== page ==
With wildfires currently burning thousands of acres across southern California, many dog owners are left wondering whether it’s safe to let their animals outside. If you have a dog in a fire-ridden area, you’re right to be concerned about air quality.
What to Know About Air Quality
The Air Quality Index (AQI) is a measurement of five specific components of the air including particulate matter, ozone, carbon monoxide, and more. Smoke is made up of fine particulates. AirNow, the government’s online air quality database, expresses the current quality index as both a color and a number. The levels include:
|0 to 50||Good||Green|
|51 to 100||Moderate||Yellow|
|101 to 150||Unhealthy for Sensitive Groups||Orange|
|151 to 200||Unhealthy||Red|
|201 to 300||Very Unhealthy||Purple|
|301 to 500||Hazardous||Maroon|
If the air quality is anywhere above 150, you should be concerned about your pet’s exposure.
You Smell Smoke in the Air…What Should You Do?
Here in California, strong winds can carry smoky air hundreds of miles. If you yourself can smell smoke or feel a burning sensation in your eyes, the air quality is likely at least slightly unhealthy. The more smoke you can smell and see, the worse the air quality.
If the air quality is measuring between 100-150, it’s likely safe for your dog to be outdoors for a limited period of time, such as to go to the bathroom. If the air quality is compromised in any way, do not expect your dog to exercise vigorously outdoors. Avoid prolonged exposure for both your safety and his.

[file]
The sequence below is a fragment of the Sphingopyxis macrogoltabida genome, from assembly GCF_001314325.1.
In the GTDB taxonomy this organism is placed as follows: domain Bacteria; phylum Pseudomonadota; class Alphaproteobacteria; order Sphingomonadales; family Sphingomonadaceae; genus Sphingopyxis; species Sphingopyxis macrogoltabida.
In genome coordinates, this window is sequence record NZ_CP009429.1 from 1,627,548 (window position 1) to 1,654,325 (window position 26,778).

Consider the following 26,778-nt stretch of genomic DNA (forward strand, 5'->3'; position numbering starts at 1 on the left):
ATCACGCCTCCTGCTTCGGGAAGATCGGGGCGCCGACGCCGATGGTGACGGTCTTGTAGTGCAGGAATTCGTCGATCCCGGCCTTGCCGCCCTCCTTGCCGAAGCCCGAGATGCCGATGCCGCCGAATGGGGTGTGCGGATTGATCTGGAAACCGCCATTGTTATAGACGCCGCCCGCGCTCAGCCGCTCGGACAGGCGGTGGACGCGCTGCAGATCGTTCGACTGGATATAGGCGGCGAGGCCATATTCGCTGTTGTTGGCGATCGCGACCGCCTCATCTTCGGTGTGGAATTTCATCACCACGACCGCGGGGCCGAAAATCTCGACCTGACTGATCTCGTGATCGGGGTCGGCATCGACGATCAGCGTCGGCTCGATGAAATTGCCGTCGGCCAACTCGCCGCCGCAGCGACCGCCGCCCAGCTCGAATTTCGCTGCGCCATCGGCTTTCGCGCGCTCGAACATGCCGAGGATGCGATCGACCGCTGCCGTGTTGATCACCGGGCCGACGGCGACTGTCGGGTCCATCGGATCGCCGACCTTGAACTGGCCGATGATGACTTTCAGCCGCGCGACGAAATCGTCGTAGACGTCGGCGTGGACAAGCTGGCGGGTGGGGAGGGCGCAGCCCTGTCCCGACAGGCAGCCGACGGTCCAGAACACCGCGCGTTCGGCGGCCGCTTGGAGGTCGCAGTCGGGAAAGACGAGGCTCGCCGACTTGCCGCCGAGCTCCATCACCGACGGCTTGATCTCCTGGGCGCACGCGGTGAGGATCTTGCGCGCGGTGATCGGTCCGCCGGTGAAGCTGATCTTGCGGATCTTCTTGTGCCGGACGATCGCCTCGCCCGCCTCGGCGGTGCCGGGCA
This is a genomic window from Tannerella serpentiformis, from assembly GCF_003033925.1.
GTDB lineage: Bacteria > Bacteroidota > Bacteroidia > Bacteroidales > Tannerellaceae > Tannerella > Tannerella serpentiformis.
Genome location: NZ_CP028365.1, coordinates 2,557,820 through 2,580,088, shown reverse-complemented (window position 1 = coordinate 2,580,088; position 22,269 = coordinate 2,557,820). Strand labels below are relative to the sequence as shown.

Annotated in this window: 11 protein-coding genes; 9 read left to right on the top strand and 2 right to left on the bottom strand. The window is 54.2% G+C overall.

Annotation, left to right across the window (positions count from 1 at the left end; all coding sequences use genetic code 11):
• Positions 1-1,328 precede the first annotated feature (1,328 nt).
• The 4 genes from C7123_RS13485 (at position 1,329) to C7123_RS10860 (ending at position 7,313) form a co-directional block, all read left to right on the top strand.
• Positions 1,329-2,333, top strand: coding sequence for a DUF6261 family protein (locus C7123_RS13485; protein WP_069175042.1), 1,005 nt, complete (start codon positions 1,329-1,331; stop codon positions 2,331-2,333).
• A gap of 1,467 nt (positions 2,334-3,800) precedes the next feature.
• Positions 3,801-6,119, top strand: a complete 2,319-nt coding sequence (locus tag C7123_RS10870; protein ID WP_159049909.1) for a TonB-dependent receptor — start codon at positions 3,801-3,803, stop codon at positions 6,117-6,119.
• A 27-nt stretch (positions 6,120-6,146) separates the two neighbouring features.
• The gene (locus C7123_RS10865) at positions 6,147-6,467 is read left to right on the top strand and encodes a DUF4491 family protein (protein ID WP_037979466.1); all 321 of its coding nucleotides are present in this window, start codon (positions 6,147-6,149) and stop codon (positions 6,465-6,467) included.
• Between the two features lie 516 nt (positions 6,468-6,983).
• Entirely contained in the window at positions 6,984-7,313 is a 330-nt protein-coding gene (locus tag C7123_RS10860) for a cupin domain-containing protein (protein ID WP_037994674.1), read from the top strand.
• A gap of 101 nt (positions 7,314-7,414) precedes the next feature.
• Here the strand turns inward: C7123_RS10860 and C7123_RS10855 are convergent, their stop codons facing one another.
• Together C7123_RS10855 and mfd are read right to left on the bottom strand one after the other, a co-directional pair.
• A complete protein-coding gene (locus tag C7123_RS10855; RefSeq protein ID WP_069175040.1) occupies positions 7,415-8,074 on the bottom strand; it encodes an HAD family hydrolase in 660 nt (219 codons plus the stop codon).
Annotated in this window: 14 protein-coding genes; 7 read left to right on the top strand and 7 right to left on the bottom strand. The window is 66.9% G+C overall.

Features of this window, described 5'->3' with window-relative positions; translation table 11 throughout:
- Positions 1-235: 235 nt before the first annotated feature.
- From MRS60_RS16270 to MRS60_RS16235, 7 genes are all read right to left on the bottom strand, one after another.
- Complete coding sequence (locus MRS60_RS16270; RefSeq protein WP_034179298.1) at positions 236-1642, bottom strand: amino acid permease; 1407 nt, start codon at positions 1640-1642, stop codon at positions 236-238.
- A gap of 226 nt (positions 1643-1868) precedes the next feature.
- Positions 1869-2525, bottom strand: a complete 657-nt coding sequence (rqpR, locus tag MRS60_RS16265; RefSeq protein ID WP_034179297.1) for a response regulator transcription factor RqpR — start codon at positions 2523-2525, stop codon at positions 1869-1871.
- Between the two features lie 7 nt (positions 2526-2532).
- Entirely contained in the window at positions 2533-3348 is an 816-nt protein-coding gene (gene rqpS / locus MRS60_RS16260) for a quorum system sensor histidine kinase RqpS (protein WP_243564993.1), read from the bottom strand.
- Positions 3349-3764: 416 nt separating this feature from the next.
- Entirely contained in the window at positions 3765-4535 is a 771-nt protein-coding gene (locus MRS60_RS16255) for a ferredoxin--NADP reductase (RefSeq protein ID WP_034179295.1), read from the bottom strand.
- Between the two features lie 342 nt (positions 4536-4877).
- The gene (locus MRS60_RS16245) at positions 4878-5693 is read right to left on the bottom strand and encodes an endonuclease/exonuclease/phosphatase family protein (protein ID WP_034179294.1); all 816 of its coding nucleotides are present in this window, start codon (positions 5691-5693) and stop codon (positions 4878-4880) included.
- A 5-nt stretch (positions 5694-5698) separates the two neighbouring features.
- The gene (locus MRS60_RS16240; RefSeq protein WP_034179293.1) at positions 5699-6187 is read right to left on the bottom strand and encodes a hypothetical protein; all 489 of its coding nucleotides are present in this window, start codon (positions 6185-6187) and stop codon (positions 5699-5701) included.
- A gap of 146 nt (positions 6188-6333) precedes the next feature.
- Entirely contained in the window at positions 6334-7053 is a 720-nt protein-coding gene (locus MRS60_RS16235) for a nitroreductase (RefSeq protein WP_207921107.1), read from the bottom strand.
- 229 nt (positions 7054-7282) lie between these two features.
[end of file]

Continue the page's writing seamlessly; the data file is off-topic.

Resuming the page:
Remember that older, sickly, and very young dogs are more susceptible to changes in air quality. Brachycephalic dogs with “smooshed” snouts might also have a harder time breathing when conditions are poor. If your dog seems groggy, is having trouble breathing, or is squinting his eyes, take him inside. If his condition does not return to normal within a few minutes, contact a vet.
What to do if the Air is Bad for Days
If the air quality in your area is poor for a number of days, try your best to give your dog some exercise in doors. Of course, it’s imperative you keep your windows and doors closed at all times; running your air conditioner is fine as most HVAC systems don’t reincorporate outside air.
Unless the air quality is truly too poor for you to stand outside comfortably, it’s fine to take your dog to the bathroom at regular intervals. Just do so quickly, and be sure your dog doesn’t eat or aggressively sniff anything on the ground as smoke particulates may have settled there over time.